Dan has represented the scientist James Hansen in climate-related cases throughout the United States and internationally. He is also the co-author of a 2015 article in the Journal Environmental Law titled Atmospheric Recovery Litigation: Making The Fossil Fuel Industry Pay To Restore A Viable Climate System (with Professor Mary Wood) and the author of a 2008 article in the Journal of Environmental Law and Litigation titled Climate Change 101: Urgency and Response.

Dan has appeared in cases before the Oregon Supreme Court, the Nevada Supreme Court, and the Federal District Court of Oregon, among others. In addition to his environmental law practice, Dan practices general law -- and he has represented over 150 persons with disabilities in hearings before the Social Security Administration.":

Virginia Rollando and Hugh Hunt both seem to be at the Department of Engineering at the University of Cambridge.

Kenneth Nana Amoateng and Faustina Araba Boakye seem to be the only two of the 9 who actually work for the Abibimann Foundation or are from Ghana, where it is based.

Can anyone help me out by explaining how an organisation can be piggy-backed in this way to send 7 people to COP23 who, at first blush at least, appear to have nothing obvious to do with that organisation?

Dec 22, 2017 at 8:18 PM | Unregistered CommenterMark Hodgson

Next up is Academy for Mountain Environics. They only sent one person. They seem to be part of the Environics Trust:

"Environics Trust is a not for profit research and community development organisation and an enabling institution. Environics conducts participatory research on issues of environmental and human behavior and uses these outcomes for innovative community development programmes. Environics provides research and evaluatory services to International, National, State and Local Institutions and directly works with marginalised communities such as those in the mountain regions, tribals and communities adversely affected by mining and industrialisation." And:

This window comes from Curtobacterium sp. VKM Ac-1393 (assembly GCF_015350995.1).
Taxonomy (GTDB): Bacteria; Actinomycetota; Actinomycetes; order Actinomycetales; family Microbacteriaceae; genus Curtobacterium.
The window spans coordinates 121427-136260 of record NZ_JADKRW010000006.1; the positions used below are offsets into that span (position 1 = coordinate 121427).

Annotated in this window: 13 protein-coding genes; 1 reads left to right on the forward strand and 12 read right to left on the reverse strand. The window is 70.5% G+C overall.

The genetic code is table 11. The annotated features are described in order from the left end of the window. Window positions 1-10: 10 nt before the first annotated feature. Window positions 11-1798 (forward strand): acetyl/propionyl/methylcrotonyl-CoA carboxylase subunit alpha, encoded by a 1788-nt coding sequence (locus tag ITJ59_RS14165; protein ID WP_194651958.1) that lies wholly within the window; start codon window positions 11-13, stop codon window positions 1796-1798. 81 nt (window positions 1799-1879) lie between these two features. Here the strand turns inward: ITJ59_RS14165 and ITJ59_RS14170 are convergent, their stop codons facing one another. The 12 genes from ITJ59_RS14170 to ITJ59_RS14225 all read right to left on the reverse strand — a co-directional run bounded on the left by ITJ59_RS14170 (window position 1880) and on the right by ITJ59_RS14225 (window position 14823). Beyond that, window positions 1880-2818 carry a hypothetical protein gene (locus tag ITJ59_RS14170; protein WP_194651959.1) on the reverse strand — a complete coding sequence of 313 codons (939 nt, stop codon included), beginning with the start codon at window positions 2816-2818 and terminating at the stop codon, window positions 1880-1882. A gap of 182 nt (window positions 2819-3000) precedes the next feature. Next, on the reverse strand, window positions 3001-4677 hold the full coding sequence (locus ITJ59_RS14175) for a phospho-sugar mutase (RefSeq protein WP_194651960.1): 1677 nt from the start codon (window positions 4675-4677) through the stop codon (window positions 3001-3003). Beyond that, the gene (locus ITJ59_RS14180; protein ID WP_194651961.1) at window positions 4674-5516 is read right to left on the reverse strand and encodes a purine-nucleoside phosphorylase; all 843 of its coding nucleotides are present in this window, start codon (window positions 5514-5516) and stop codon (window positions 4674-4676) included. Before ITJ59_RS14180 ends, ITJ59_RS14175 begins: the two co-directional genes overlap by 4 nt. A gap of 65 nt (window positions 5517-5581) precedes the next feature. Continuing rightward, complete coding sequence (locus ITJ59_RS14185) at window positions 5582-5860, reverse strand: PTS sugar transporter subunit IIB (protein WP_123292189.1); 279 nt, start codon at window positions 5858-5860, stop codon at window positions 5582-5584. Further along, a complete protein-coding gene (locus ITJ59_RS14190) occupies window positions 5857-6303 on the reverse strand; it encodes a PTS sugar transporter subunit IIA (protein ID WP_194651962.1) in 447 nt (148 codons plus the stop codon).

"Years of work in the mountain areas through our Academy for Mountain Environics and demand for action elsewhere has enabled us to evolve into the Environics Trust with the following objectives:

To conduct research and development on environmental issues and human behavioural aspects;
To implement programmes for community development;
To promote art and culture, innovate and implement technical and institutional designs for an integrated development of the society;
To assist, guide local governments, state and central government and international agencies in their development efforts;
To provide assistance to communities to redress injustices and uphold their rights;
To diffuse useful, educational, literacy, social, academic, professional and other knowledge;
To apply results from scientific research for protecting local and global environment;
To promote Environics as a discipline converging various subjects related to environmental sciences and human behaviour.
Environics Trust continues its activities in the Himalayan mountains and now reaches out to other communities such as Mining affected communities, marginalized communities, disaster affected communities such as coastal communities and the displaced communities."

Not a lot more to say really.

Dec 22, 2017 at 8:29 PM | Unregistered CommenterMark Hodgson